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to iterate over a list in reverse order in python, i use the ‘reverse’ method. i’m sure there are faster ways to do this in terms of running time, but its hard to conceive of anything easier to implement.

here goes: to iterate over ‘my_list’ backwards, write:

my_list.reverse()
for item in my_list:
print item


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5 Responses to “read a list backwards in python”

  1. on 14 Jun 2007 at 12:02 am Henry

    for i in reversed(my_list):
    print i

    (new builtin from python 2.4)

  2. on 01 Oct 2007 at 2:12 pm Eric Brunson

    Just to show there’s more than one way to do it:

    for i in list[::-1]:
    print i

    :-)

  3. on 24 Jul 2008 at 8:42 pm Zach Dwiel

    correct me if I am wrong, but reversed is the way to go if memory is an issue as the other two solutions first create a copy of the list while rereversed(list) simply returns a reverse iterator?

  4. on 11 Feb 2011 at 10:38 am Paul Man

    If you need the index or the sequence is a string you can always:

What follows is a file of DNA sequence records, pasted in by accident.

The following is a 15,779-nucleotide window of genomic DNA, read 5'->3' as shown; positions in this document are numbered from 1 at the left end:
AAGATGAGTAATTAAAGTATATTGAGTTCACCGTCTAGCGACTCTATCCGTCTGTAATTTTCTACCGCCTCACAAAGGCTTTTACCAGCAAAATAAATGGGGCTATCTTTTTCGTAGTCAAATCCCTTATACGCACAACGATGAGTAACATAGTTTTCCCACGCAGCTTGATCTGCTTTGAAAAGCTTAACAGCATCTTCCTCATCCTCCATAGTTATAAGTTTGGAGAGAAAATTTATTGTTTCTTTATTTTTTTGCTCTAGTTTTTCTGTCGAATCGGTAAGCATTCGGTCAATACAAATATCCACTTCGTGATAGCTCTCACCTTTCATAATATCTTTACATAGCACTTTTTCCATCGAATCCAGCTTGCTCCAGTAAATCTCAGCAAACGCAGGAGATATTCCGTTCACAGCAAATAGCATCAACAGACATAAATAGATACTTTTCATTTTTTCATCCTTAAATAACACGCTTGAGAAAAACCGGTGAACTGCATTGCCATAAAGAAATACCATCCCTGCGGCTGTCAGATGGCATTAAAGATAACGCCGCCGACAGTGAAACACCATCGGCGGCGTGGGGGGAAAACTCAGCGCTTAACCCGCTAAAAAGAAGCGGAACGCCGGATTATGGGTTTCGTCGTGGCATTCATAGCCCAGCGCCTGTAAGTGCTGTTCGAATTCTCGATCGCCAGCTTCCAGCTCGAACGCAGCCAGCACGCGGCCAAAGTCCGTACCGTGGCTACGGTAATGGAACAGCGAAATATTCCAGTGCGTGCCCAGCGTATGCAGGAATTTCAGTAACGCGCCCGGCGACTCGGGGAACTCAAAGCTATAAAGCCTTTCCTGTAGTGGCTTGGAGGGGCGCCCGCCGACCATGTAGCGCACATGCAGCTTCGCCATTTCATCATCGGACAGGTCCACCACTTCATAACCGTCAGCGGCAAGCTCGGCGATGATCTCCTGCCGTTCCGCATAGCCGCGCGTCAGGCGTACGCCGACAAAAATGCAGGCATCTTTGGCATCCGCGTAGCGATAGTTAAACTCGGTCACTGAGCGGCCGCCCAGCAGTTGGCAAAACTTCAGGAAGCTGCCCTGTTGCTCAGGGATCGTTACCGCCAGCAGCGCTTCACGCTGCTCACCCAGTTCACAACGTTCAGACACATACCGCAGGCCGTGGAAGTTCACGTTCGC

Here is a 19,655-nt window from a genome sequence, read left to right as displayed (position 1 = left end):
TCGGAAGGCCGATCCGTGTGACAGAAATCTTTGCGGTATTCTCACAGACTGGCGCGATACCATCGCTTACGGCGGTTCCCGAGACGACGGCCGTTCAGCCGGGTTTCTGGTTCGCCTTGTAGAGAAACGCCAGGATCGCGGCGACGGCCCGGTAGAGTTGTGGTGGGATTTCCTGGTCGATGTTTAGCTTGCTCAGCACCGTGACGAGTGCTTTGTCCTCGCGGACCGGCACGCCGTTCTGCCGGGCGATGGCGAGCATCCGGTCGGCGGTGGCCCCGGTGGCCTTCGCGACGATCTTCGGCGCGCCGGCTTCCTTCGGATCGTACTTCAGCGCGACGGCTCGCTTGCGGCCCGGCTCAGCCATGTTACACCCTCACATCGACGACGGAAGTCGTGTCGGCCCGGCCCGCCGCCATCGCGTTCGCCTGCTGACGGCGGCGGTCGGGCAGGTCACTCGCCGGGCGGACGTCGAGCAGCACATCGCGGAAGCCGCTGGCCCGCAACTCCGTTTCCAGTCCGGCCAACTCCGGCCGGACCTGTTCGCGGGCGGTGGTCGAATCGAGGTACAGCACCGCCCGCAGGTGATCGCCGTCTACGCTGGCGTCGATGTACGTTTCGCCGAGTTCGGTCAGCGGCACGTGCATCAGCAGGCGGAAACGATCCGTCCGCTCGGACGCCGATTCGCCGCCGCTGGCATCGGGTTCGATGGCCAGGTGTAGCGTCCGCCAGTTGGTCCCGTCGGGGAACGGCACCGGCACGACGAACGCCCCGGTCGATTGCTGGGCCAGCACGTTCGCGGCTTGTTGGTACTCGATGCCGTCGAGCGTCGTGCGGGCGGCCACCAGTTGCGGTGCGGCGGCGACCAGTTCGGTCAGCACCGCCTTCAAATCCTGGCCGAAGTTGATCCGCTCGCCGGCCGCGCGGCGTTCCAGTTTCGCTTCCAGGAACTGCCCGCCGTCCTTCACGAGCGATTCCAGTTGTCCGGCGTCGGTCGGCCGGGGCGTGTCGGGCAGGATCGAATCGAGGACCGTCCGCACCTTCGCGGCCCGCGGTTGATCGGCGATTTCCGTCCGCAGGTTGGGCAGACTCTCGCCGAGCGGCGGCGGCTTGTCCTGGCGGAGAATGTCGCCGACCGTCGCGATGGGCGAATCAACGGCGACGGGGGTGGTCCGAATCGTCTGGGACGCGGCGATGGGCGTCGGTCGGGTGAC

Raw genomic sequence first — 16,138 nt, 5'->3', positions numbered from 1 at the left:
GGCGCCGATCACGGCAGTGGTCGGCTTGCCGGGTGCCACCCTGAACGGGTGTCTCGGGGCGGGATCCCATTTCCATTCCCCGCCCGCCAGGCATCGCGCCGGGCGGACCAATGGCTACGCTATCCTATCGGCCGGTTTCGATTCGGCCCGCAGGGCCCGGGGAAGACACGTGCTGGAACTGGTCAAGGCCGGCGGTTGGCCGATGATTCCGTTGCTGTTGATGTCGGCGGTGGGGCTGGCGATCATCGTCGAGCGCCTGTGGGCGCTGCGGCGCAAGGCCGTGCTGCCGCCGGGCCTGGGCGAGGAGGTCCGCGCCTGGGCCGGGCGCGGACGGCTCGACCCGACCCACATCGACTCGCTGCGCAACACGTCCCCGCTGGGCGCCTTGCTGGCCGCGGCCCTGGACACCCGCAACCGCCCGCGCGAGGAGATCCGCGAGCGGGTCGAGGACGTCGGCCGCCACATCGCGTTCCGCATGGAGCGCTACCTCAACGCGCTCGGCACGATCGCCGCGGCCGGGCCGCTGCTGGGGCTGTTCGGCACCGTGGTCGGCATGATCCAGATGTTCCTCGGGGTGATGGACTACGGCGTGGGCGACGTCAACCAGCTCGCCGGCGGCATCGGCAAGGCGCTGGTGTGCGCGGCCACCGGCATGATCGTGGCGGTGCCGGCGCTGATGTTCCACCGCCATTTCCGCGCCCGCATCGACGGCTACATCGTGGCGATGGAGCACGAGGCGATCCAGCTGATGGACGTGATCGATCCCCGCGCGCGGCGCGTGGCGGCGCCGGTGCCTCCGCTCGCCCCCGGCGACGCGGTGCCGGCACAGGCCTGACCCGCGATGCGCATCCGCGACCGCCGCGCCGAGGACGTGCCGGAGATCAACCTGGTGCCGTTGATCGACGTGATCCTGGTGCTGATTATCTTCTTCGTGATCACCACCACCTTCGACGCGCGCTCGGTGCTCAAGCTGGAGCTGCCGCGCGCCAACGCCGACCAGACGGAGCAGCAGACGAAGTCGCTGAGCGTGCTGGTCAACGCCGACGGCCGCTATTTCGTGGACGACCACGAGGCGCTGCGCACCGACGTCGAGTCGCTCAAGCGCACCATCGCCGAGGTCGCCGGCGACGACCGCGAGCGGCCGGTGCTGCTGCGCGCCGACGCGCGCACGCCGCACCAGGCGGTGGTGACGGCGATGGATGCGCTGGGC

for i in range(len(my_list) – 1, -1, -1):
    print my_list[i]

  5. on 06 Jul 2011 at 4:01 pm paul.reverse

    I would like to emphasize that Zach Dwiel’s solution is side effect free, which he also states.

    In the original solution, if you wanted to print out the list and then process the list again with the original order, then you would need:

    list.reverse()

    # print list in reverse order
    for i in list:
    print i

    list.reverse()

    # print list in original order
    for i in list:
    print i

    where as Zach’s solution allows for the more optimal

    for i in reversed(list):
    print i

    for i in list:
    print i

Did I get this wrong? Let me know!

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